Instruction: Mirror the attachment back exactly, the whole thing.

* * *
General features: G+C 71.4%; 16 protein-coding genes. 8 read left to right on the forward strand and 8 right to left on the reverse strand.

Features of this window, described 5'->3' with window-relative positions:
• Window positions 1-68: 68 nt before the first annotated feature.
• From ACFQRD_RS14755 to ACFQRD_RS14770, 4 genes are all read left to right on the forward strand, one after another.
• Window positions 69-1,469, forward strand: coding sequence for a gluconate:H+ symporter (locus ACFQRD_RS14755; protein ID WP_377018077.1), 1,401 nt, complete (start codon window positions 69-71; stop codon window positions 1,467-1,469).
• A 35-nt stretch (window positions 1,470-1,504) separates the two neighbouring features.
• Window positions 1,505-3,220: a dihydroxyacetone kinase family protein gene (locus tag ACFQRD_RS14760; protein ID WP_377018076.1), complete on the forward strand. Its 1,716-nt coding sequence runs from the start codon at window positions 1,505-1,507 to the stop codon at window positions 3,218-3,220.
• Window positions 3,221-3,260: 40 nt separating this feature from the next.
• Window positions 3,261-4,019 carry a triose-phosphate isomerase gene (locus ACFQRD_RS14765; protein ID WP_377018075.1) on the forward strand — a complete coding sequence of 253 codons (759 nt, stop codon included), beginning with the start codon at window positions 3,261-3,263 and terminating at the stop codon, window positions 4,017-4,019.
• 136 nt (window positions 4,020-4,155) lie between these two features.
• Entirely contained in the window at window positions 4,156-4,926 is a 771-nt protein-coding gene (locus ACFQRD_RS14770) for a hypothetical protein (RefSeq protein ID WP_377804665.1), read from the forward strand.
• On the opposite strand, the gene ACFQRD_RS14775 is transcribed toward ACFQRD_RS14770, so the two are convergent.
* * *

General features: G+C 71.4%; 16 protein-coding genes. 8 read left to right on the forward strand and 8 right to left on the reverse strand.

Features of this window, described 5'->3' with window-relative positions:
• Window positions 1-68: 68 nt before the first annotated feature.
• From ACFQRD_RS14755 to ACFQRD_RS14770, 4 genes are all read left to right on the forward strand, one after another.
• Window positions 69-1,469, forward strand: coding sequence for a gluconate:H+ symporter (locus ACFQRD_RS14755; protein ID WP_377018077.1), 1,401 nt, complete (start codon window positions 69-71; stop codon window positions 1,467-1,469).
• A 35-nt stretch (window positions 1,470-1,504) separates the two neighbouring features.
• Window positions 1,505-3,220: a dihydroxyacetone kinase family protein gene (locus tag ACFQRD_RS14760; protein ID WP_377018076.1), complete on the forward strand. Its 1,716-nt coding sequence runs from the start codon at window positions 1,505-1,507 to the stop codon at window positions 3,218-3,220.
• Window positions 3,221-3,260: 40 nt separating this feature from the next.
• Window positions 3,261-4,019 carry a triose-phosphate isomerase gene (locus ACFQRD_RS14765; protein ID WP_377018075.1) on the forward strand — a complete coding sequence of 253 codons (759 nt, stop codon included), beginning with the start codon at window positions 3,261-3,263 and terminating at the stop codon, window positions 4,017-4,019.
• 136 nt (window positions 4,020-4,155) lie between these two features.
• Entirely contained in the window at window positions 4,156-4,926 is a 771-nt protein-coding gene (locus ACFQRD_RS14770) for a hypothetical protein (RefSeq protein ID WP_377804665.1), read from the forward strand.
• On the opposite strand, the gene ACFQRD_RS14775 is transcribed toward ACFQRD_RS14770, so the two are convergent.